Thoughts on "A Christmas Carol"

Well my first thought is always, is Bob Cratchit played by Kermit the Frog in this version? Every year I read A Christmas Carol in preparation for Christmas, and I’m always surprised and pleased by the richness of the narrative in its original, undiluted by hundreds of renditions and yes, the odd Muppet here and there (that’s also my favorite movie adaptation, because of course). A Christmas Carol is a chilling thriller as well as a heart-warming tale, full of commentary on greed, financial disparity, controversial Malthusian theory, and the spirit of Christmas. In the words of the gigantic puppet who played the Ghost of Christmas Present in A Muppet Christmas Carol, Christmas “is the summer of the soul in December.” (I also like the singing mice 🙂 )

Photo Dec 26, 5 07 01 PMA Christmas Carol is also about the terror that comes with realizing you’re mortal, and the consequences of living not just an immoral, but an ungenerous life. In this era, we’ve learned to treat charity and good works as something unnecessary and sometimes onerous, something that other, better people do. Normal people can’t do things like join the Peace Corps or donate huge amounts of money to charities, and more often than not, the concept of charity either slips our minds, or we hold it in contempt.

A Christmas Carol makes it clear that it is everyone’s duty to care and provide for others, regardless of what you have. It is not only the rich that should give back; everyone has the means to help others, and not just with donations of money or goods. The Ghost of Christmas Present spreads good cheer among the poor and rich people of London, sprinkling water from a handy cornucopia that causes people to stop bickering, makes them stop and count their blessings, makes them more likely to treat their fellow man, in the words of Scrooge’s nephew, as “fellow-passengers to the grave, and not another race of creatures bound on other journeys.” That’s the true spirit of Christmas: compassion for others.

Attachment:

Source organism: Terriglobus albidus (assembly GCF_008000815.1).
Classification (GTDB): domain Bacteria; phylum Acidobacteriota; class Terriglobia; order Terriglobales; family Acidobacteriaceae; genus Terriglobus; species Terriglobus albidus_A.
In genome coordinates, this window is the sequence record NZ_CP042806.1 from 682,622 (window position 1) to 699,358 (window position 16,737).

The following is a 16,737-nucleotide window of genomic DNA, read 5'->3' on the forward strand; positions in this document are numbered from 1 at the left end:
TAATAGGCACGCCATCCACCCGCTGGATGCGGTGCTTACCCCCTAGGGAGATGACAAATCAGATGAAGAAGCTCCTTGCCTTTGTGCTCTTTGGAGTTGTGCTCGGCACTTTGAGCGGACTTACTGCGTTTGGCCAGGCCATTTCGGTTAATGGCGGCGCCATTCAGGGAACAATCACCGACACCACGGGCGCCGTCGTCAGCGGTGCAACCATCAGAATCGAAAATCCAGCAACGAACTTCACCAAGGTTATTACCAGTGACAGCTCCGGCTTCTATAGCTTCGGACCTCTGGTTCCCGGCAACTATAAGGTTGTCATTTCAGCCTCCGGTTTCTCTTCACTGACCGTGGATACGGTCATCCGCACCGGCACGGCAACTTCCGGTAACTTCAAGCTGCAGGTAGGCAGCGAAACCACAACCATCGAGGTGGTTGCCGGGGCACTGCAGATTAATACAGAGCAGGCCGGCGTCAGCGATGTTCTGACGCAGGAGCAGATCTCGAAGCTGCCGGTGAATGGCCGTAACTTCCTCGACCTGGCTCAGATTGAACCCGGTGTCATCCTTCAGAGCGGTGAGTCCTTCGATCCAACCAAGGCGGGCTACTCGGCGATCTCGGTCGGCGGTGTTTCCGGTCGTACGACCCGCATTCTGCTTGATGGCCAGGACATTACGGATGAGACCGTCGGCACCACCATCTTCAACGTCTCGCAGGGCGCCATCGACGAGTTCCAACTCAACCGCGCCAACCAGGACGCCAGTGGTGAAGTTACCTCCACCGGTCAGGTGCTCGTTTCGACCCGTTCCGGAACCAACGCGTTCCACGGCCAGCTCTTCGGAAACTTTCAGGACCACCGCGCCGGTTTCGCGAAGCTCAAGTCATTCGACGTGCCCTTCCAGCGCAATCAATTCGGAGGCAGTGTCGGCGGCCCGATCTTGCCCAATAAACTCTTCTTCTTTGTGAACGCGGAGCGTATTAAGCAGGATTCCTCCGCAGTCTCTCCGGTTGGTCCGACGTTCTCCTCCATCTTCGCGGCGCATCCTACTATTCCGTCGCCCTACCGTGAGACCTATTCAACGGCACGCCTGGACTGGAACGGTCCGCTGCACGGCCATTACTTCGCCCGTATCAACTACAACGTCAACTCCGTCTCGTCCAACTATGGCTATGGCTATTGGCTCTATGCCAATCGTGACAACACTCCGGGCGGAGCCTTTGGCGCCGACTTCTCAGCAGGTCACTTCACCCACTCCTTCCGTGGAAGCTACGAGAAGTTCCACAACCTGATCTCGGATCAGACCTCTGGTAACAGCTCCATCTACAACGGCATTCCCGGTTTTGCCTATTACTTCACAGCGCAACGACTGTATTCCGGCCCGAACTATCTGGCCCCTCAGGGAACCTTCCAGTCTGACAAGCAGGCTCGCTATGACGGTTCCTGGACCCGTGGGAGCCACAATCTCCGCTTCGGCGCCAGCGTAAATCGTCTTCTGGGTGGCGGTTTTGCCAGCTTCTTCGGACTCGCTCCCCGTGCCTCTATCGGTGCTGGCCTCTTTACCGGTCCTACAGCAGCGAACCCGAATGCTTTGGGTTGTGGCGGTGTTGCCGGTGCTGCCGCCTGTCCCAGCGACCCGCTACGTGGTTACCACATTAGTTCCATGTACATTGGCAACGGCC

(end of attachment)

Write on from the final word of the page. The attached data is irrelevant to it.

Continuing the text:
Good works often don’t mean money. It means kind words and actions, it means shifting the focus of your day from yourself to others, often in the most seemingly inconsequential ways that could make a world of difference. It means staying positive and spreading that positivity to others. It’s about helping others unselfishly. And it’s easier than it seems.

But back to mortality. I find it very interesting that the terror of death forces Scrooge into kindness. True, after his encounter with The Ghost of Christmas Past, it’s the introspection that follows the reliving of his difficult childhood that softens him up, but Scrooge’s moment of repentance occurs because he’s so terrified of experiencing Jacob Marley’s cruel afterlife, to be “captive, bound, and double-ironed,” doomed to want to help others but have no means of doing so. He’s horrified by death (which is right around the corner for Scrooge) and turns to religion, so to speak. He is quite literally a deathbed convert, and Dickens knows this. He could have made Scrooge a much younger man, but the protagonist’s age makes it clear how much contempt Dickens has for those who waste their lives in youth and only grow kind because they’re afraid of death and consequences in the afterlife. It’s hypocritical. Still, it’s not a pessimistic tale: for Scrooge, it’s never too late. He becomes the epitome of the spirit of Christmas, and truly. It just took an encounter with death to wake him up.

So that’s it. Just some thoughts on this little novel that has become so woven into Christmas culture. It’s wonderful to sit and read it.